Somatic Symptoms and Related Disorders, Dissociative Disorders,”

Discussion 1: Somatic Symptoms and Related Disorders, Dissociative Disorders
When a client presents physical ailments for which no medical evidence confirms a condition, the client’s pain may not simply go away. Rather, the pain may persist, further disrupting the client’s life. In these cases, psychological evaluations may be used to determine if any psychological disorders exist. Specifically, somatic symptom, conversion, and factitious disorders, as well as dissociative disorders may be considered for the client’s diagnosis. Additionally, psychologists may also evaluate whether other confounding factors, such as environmental and/or individual variables, influence a diagnosis.
For this Discussion, review the case study in the Learning Resources. Consider the presenting symptoms of the client and any confounding factors that may influence diagnosis.
With these thoughts in mind:
Post by Day 3&nbsp

Somatic Symptoms and Related Disorders, Dissociative Disorders,”

Discussion 1: Somatic Symptoms and Related Disorders, Dissociative Disorders
When a client presents physical ailments for which no medical evidence confirms a condition, the client’s pain may not simply go away. Rather, the pain may persist, further disrupting the client’s life. In these cases, psychological evaluations may be used to determine if any psychological disorders exist. Specifically, somatic symptom, conversion, and factitious disorders, as well as dissociative disorders may be considered for the client’s diagnosis. Additionally, psychologists may also evaluate whether other confounding factors, such as environmental and/or individual variables, influence a diagnosis.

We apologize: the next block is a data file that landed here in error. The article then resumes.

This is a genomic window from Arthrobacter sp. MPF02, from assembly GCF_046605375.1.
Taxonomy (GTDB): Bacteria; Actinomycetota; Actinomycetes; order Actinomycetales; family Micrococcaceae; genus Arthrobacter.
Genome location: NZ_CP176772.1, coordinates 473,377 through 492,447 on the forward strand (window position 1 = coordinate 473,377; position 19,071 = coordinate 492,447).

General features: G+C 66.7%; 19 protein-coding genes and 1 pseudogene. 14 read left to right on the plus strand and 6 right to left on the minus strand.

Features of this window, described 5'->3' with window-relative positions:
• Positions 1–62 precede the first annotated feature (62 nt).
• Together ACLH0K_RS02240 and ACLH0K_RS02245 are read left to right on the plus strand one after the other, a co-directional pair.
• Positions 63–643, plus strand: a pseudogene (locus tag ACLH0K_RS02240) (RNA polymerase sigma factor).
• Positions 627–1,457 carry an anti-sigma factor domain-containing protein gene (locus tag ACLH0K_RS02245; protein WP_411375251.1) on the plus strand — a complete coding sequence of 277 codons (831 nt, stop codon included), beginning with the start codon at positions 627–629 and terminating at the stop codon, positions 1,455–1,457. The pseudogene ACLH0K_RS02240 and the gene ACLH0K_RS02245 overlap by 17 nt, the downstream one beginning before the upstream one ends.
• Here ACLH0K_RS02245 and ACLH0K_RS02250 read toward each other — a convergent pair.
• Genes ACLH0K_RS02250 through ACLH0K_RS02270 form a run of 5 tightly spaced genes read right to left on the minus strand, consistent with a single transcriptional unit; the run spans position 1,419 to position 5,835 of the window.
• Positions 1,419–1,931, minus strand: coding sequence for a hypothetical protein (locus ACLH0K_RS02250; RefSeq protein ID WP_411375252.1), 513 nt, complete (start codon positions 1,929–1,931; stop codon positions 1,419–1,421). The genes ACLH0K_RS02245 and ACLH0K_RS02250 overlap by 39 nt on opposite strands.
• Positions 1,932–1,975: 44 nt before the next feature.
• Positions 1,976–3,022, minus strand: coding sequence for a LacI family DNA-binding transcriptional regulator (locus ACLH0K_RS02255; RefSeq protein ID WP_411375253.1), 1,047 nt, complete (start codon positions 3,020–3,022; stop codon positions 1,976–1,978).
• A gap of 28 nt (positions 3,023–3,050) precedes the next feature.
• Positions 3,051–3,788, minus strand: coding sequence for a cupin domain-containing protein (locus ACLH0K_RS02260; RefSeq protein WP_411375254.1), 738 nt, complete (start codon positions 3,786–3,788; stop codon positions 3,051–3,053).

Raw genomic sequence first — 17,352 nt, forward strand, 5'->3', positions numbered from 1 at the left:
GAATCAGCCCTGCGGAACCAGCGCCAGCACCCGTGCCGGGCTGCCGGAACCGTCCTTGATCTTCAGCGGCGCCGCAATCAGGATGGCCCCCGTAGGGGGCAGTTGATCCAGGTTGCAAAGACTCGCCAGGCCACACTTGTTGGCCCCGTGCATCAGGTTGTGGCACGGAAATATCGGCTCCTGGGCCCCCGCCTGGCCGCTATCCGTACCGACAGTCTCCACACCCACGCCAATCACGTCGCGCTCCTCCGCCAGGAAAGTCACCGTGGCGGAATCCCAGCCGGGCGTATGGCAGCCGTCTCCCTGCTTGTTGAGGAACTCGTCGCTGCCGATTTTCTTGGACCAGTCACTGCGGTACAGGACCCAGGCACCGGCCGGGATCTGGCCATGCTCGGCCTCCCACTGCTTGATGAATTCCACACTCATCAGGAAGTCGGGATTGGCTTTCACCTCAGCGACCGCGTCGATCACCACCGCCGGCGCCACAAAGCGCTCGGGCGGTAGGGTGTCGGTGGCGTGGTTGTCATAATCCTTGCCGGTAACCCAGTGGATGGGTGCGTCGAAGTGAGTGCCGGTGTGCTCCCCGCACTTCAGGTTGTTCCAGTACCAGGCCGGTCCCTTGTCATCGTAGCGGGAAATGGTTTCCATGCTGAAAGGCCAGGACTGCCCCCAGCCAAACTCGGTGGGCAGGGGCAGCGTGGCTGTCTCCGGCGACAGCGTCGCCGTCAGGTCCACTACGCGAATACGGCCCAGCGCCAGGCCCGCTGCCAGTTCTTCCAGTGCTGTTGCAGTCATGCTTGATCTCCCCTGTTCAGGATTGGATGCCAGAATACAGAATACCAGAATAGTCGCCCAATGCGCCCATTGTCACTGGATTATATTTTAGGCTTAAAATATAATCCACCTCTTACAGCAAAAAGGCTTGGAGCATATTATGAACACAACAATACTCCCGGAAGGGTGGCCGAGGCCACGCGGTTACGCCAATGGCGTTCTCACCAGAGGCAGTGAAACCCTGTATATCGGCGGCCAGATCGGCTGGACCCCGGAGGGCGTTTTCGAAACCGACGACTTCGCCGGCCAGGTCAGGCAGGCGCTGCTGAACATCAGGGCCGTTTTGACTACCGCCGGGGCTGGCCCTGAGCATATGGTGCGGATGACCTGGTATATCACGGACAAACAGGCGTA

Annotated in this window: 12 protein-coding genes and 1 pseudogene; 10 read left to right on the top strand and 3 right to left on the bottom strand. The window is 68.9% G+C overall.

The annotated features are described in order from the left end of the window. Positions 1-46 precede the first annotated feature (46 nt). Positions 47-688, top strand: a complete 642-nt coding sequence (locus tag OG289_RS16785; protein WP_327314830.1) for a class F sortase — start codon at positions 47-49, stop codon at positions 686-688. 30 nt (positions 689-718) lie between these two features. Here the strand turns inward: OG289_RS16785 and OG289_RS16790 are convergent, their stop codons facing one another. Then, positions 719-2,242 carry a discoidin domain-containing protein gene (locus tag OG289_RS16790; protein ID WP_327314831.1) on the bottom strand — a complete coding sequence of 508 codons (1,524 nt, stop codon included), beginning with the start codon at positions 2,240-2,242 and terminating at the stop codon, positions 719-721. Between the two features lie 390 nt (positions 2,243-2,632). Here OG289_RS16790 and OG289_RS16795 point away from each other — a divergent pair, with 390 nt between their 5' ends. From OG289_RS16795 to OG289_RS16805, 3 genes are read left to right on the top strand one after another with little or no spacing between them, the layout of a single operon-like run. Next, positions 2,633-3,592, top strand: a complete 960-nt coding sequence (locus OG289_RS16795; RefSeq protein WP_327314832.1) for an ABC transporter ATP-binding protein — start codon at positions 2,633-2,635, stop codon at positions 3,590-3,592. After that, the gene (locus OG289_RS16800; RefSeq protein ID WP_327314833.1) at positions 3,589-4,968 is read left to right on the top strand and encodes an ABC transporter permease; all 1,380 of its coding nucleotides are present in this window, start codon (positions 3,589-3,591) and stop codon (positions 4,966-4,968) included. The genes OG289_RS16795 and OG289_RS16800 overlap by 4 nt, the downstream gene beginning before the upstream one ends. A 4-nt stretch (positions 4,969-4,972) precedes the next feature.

For this Discussion, review the case study in the Learning Resources. Consider the presenting symptoms of the client and any confounding factors that may influence diagnosis.
With these thoughts in mind:
Post by Day 3&nbsp. a diagnosis for the&nbsp

Somatic Symptoms and Related Disorders, Dissociative Disorders,”

Discussion 1: Somatic Symptoms and Related Disorders, Dissociative Disorders
When a client presents physical ailments for which no medical evidence confirms a condition, the client’s pain may not simply go away. Rather, the pain may persist, further disrupting the client’s life. In these cases, psychological evaluations may be used to determine if any psychological disorders exist. Specifically, somatic symptom, conversion, and factitious disorders, as well as dissociative disorders may be considered for the client’s diagnosis. Additionally, psychologists may also evaluate whether other confounding factors, such as environmental and/or individual variables, influence a diagnosis.
For this Discussion, review the case study in the Learning Resources. Consider the presenting symptoms of the client and any confounding factors that may influence diagnosis.
With these thoughts in mind:
Post by Day 3&nbsp